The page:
August #62 : Smear Tactics

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Table of Contents

The Miseducation of Nushawn Williams

Smear Tactics

America's Most Unwanted

Stranger Than Fiction

The Bottom Line

Treat Your Cervix Well

Anal Alphabet

Editor's Letter

Mailbox

He The People

All My Children

NEG/POS

Skin To Skin

Say What?

Monkey Business

Calling All Dykes

Live Boys!

Cyber HIVerite

One-Man Wonders

Sound Byte

Catching Up With...

The Breakfast Club

21st-Century Fox

Across the Digital Divide

Arch Enemies

The Hole Truth

Cheap Shots

Gimme a Break!

Comfort Zone - August 2000

Lawnmower Man

Sign of the Times

Plantar’s Punch

Herb of the Month - August 2000

Crack the Combination

Damsels in De-Stress

Fire Escape



Most Popular Lessons

The HIV Life Cycle

Shingles

Herpes Simplex Virus

Syphilis & Neurosyphilis

Treatments for Opportunistic Infections (OIs)

What is AIDS & HIV?

Hepatitis & HIV


email print

August 2000

Smear Tactics

Studies show that if you're HIV positive, you're more vulnerable to cervical and anal cancer, two potential killers that you can easily stop up front. Or is that down below?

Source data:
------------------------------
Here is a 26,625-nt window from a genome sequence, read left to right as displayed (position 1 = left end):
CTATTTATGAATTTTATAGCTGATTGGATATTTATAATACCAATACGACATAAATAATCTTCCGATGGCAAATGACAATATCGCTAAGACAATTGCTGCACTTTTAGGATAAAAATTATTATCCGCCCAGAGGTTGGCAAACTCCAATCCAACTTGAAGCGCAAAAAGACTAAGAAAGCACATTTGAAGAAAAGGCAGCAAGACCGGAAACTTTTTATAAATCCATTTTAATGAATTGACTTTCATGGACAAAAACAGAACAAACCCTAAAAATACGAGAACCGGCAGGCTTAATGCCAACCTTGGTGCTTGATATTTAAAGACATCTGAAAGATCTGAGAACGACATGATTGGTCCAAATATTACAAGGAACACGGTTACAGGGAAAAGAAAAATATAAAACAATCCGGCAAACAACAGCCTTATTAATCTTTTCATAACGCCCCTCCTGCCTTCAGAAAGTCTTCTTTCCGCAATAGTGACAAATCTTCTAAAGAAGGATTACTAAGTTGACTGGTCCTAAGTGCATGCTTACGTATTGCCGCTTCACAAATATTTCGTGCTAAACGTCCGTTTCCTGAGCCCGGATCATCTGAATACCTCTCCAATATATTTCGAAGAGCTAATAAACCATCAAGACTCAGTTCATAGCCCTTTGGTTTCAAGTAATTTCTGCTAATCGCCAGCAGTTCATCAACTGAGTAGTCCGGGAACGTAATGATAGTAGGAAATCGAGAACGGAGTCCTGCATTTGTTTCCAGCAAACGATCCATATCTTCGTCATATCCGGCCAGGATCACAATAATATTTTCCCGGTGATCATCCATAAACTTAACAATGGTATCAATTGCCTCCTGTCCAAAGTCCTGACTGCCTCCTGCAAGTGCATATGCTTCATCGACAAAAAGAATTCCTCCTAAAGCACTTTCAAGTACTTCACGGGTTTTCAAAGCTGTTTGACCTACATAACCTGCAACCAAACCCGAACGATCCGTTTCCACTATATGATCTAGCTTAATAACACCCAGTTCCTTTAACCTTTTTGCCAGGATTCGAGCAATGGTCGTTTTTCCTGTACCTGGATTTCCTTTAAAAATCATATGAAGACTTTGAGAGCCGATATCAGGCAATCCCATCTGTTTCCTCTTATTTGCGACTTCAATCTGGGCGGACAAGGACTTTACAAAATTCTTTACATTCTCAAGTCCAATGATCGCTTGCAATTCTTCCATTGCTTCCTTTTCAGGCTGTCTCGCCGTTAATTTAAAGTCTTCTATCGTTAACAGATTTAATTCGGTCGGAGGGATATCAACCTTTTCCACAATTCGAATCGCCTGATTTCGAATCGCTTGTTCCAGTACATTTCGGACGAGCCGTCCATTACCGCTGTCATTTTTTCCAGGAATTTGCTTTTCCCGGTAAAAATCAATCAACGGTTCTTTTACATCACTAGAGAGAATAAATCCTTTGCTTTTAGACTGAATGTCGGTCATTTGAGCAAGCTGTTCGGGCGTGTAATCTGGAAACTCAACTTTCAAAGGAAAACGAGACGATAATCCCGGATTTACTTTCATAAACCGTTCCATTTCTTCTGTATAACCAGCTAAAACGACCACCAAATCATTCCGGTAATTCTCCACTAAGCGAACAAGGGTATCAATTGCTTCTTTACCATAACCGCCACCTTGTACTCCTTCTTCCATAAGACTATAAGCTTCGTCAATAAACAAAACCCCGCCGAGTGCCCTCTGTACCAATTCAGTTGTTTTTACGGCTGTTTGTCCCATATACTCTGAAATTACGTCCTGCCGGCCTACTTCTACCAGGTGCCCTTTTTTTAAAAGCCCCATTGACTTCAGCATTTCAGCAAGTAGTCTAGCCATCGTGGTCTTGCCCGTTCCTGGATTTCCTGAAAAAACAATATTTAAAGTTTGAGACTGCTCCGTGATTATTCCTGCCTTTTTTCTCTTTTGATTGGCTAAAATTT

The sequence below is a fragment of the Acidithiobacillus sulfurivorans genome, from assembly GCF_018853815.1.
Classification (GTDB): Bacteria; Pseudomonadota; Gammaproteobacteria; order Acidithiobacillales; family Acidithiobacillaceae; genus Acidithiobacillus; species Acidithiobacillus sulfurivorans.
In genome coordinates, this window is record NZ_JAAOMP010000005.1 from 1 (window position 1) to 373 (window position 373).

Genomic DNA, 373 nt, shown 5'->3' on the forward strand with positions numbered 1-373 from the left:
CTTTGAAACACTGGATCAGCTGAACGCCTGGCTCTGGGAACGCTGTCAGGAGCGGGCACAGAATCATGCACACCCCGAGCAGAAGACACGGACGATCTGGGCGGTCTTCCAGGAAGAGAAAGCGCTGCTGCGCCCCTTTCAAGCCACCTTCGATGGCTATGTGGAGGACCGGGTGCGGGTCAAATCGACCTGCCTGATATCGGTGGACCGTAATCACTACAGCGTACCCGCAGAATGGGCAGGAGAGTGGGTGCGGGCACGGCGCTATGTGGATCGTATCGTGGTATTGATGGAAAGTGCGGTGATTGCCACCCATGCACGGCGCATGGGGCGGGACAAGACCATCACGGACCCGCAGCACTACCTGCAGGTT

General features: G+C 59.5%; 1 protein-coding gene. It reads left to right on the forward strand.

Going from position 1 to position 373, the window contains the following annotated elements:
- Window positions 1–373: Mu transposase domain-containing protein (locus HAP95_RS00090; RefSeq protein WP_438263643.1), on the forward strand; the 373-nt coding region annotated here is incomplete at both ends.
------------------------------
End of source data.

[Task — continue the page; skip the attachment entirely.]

Human papillomavirus (HPV) comes in more flavors and colors than Baskin & Robbins. Many of its 70-plus strains may be all too familiar, such as the ones that cause warts from top (mouth) to bottom (feet) and, alas, in between (yes, genitals). But 13 other strains, which cause anal and cervical cancer, are truly the ones to watch out for.

Prevention of this extremely common infection is very difficult. Unlike HIV, HPV can be transmitted through touch, though condom use can help limit its penetration. Treatment varies from sorbet smooth (laser removal of a few slightly abnormal cervical cells) to rocky road (extensive surgery on precancerous cells in the anus can keep you rocked by pain for weeks). For women, cervical Pap smears are universally promoted for the screening of abnormal cells, a standard of care that has caused cervical cancer rates to dive. As for anal cancer -- particularly common among gay men, but not unheard of among women and straight men -- the medical community has been slow to catch on, making decisions on screening and treatment a tough nut to crack. For the state of the art on these two dangerous cancers, read on.




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